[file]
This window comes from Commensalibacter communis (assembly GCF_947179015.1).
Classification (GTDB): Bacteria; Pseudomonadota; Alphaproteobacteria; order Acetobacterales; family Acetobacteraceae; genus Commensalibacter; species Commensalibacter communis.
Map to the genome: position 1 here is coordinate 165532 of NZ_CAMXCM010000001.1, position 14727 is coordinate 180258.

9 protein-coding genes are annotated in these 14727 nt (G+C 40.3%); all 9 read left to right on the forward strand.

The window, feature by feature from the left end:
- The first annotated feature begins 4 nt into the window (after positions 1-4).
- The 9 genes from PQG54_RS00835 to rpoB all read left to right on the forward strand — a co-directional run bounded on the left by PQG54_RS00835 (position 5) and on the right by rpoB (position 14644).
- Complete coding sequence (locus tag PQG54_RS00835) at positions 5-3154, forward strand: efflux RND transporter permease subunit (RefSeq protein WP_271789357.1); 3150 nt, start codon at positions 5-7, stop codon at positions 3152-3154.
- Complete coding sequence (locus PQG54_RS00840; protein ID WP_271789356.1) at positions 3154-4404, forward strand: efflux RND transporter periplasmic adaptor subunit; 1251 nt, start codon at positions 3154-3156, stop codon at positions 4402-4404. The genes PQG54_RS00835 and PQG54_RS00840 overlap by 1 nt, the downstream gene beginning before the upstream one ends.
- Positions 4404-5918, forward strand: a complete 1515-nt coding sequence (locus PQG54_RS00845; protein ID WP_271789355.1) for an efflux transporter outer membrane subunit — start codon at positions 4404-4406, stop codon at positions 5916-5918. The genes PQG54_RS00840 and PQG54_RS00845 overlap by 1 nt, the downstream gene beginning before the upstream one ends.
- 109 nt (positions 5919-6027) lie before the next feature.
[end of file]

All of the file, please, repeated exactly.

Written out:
This window comes from Commensalibacter communis (assembly GCF_947179015.1).
Classification (GTDB): Bacteria; Pseudomonadota; Alphaproteobacteria; order Acetobacterales; family Acetobacteraceae; genus Commensalibacter; species Commensalibacter communis.
Map to the genome: position 1 here is coordinate 165532 of NZ_CAMXCM010000001.1, position 14727 is coordinate 180258.

9 protein-coding genes are annotated in these 14727 nt (G+C 40.3%); all 9 read left to right on the forward strand.

The window, feature by feature from the left end:
- The first annotated feature begins 4 nt into the window (after positions 1-4).
- The 9 genes from PQG54_RS00835 to rpoB all read left to right on the forward strand — a co-directional run bounded on the left by PQG54_RS00835 (position 5) and on the right by rpoB (position 14644).
- Complete coding sequence (locus tag PQG54_RS00835) at positions 5-3154, forward strand: efflux RND transporter permease subunit (RefSeq protein WP_271789357.1); 3150 nt, start codon at positions 5-7, stop codon at positions 3152-3154.
- Complete coding sequence (locus PQG54_RS00840; protein ID WP_271789356.1) at positions 3154-4404, forward strand: efflux RND transporter periplasmic adaptor subunit; 1251 nt, start codon at positions 3154-3156, stop codon at positions 4402-4404. The genes PQG54_RS00835 and PQG54_RS00840 overlap by 1 nt, the downstream gene beginning before the upstream one ends.
- Positions 4404-5918, forward strand: a complete 1515-nt coding sequence (locus PQG54_RS00845; protein ID WP_271789355.1) for an efflux transporter outer membrane subunit — start codon at positions 4404-4406, stop codon at positions 5916-5918. The genes PQG54_RS00840 and PQG54_RS00845 overlap by 1 nt, the downstream gene beginning before the upstream one ends.
- 109 nt (positions 5919-6027) lie before the next feature.